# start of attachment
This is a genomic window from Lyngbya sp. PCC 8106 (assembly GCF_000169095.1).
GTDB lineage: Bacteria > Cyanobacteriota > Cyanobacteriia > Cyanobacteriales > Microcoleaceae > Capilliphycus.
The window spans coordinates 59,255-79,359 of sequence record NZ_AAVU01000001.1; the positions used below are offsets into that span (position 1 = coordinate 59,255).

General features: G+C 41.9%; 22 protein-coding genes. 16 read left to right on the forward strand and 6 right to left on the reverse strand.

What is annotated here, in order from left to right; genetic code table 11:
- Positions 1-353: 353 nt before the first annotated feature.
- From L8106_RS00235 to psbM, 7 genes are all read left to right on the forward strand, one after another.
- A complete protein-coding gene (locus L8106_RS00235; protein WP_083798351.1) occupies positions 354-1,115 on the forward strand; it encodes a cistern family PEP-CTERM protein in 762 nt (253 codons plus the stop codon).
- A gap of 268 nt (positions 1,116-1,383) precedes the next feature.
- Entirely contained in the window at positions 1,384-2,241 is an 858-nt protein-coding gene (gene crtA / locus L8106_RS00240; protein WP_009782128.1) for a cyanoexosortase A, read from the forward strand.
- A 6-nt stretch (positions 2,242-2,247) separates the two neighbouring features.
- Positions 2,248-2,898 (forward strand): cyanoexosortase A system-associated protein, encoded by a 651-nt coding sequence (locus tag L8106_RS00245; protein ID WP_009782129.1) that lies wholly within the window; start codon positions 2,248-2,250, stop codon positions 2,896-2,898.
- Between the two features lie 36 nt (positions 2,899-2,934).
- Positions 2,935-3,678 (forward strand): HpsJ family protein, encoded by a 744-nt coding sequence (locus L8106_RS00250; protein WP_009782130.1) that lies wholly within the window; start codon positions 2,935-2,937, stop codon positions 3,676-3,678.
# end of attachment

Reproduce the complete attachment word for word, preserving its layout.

This is a genomic window from Lyngbya sp. PCC 8106 (assembly GCF_000169095.1).
GTDB lineage: Bacteria > Cyanobacteriota > Cyanobacteriia > Cyanobacteriales > Microcoleaceae > Capilliphycus.
The window spans coordinates 59,255-79,359 of sequence record NZ_AAVU01000001.1; the positions used below are offsets into that span (position 1 = coordinate 59,255).

General features: G+C 41.9%; 22 protein-coding genes. 16 read left to right on the forward strand and 6 right to left on the reverse strand.

What is annotated here, in order from left to right; genetic code table 11:
- Positions 1-353: 353 nt before the first annotated feature.
- From L8106_RS00235 to psbM, 7 genes are all read left to right on the forward strand, one after another.
- A complete protein-coding gene (locus L8106_RS00235; protein WP_083798351.1) occupies positions 354-1,115 on the forward strand; it encodes a cistern family PEP-CTERM protein in 762 nt (253 codons plus the stop codon).
- A gap of 268 nt (positions 1,116-1,383) precedes the next feature.
- Entirely contained in the window at positions 1,384-2,241 is an 858-nt protein-coding gene (gene crtA / locus L8106_RS00240; protein WP_009782128.1) for a cyanoexosortase A, read from the forward strand.
- A 6-nt stretch (positions 2,242-2,247) separates the two neighbouring features.
- Positions 2,248-2,898 (forward strand): cyanoexosortase A system-associated protein, encoded by a 651-nt coding sequence (locus tag L8106_RS00245; protein ID WP_009782129.1) that lies wholly within the window; start codon positions 2,248-2,250, stop codon positions 2,896-2,898.
- Between the two features lie 36 nt (positions 2,899-2,934).
- Positions 2,935-3,678 (forward strand): HpsJ family protein, encoded by a 744-nt coding sequence (locus L8106_RS00250; protein WP_009782130.1) that lies wholly within the window; start codon positions 2,935-2,937, stop codon positions 3,676-3,678.